Sandy Spieler, artistic director of In The Heart of the Beast Puppet and Mask Theatre and founder of the annual May Day Parade has won the McKnight Foundation’s prestigious Distinguished Artist Award for 2014.
The award comes with $50,000, and is given to an artist who has made significant contributions to the quality of Minnesota’s cultural life over the course of their career.
One of the five judges for the award, Walker Art Center Performing Arts Curator Philip Bither, said artists are chosen based on the quality of their work, their commitment to Minnesota, and their impact on the community.
Spieler’s work has helped to transform the Powderhorn neighborhood in Minneapolis over the past four decades. She’s been committed to making sure her work makes a difference in peoples lives and in the world.
The committee felt that this was a wonderful recognition for someone who doesn’t normally put themselves forward to grab the spotlight, who really deserves this kind of recognition for the day to day hard work and energy she’s put into the Twin Cities.
Spieler has developed a national reputation for her work, and has taught numerous other artists her particular brand of mask-making and community engagement, Bither added.
She really marries a sophisticated and highly compelling visual aesthetic to theatrical works that explore social questions relevant to the times we live in. And in doing so she’s elevated the art form of puppetry — not just her own work, but the fantastic spin-off artists and companies who’ve gone off in their own distinctive and idiosyncratic ways to really create the Twin Cities as one of those handful of cities that are known for the quality and diversity of its puppet theater work.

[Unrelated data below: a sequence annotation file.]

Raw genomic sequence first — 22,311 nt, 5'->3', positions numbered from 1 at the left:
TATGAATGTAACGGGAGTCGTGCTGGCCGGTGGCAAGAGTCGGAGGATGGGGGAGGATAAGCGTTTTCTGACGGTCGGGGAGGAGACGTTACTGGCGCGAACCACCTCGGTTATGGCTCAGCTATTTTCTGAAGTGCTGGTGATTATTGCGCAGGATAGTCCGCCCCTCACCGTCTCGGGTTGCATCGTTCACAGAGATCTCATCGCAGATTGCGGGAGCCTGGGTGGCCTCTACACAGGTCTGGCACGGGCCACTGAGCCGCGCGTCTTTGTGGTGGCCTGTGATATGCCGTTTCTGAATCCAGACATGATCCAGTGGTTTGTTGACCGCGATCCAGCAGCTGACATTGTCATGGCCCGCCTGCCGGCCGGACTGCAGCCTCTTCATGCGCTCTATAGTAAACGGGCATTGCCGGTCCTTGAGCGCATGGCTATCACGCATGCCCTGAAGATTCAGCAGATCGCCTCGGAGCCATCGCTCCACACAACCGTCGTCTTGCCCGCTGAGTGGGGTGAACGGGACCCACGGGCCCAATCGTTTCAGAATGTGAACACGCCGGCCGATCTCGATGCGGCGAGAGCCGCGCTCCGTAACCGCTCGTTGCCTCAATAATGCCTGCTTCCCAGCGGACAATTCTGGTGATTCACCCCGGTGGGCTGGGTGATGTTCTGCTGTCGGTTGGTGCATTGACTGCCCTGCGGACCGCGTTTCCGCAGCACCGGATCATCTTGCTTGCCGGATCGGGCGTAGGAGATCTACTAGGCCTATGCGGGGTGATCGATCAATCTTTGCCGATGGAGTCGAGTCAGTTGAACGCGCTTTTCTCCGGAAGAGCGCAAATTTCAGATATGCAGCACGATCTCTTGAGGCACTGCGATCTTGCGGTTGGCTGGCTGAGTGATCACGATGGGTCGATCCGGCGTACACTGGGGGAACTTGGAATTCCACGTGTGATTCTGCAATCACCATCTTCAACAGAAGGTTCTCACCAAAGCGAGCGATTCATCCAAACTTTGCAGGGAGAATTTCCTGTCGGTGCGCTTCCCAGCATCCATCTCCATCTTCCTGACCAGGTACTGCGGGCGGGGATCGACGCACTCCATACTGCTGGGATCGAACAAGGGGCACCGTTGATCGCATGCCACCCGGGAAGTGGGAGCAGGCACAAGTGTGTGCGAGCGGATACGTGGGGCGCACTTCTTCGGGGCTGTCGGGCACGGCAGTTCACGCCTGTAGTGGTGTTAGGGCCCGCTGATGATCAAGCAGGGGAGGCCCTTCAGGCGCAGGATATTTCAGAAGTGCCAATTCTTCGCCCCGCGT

While Spieler remains based in Minneapolis, she often tours the work created at In The Heart of the Beast around the state, across the country, and internationally. Spieler’s work is known for both its commitment to the environment, and to economic justice.
“I personally love the work she’s done around water in recent years,” said Bither. “Before other people realized what a critical and vulnerable resource it is, she did a whole cycle of works around explorations of water, who owns it, is it a right or a privelege – questions around the centrality of water to our lives and the health of the planet.”
In addition to the cash award, Spieler will be recognized with a celebration and a publication honoring her work.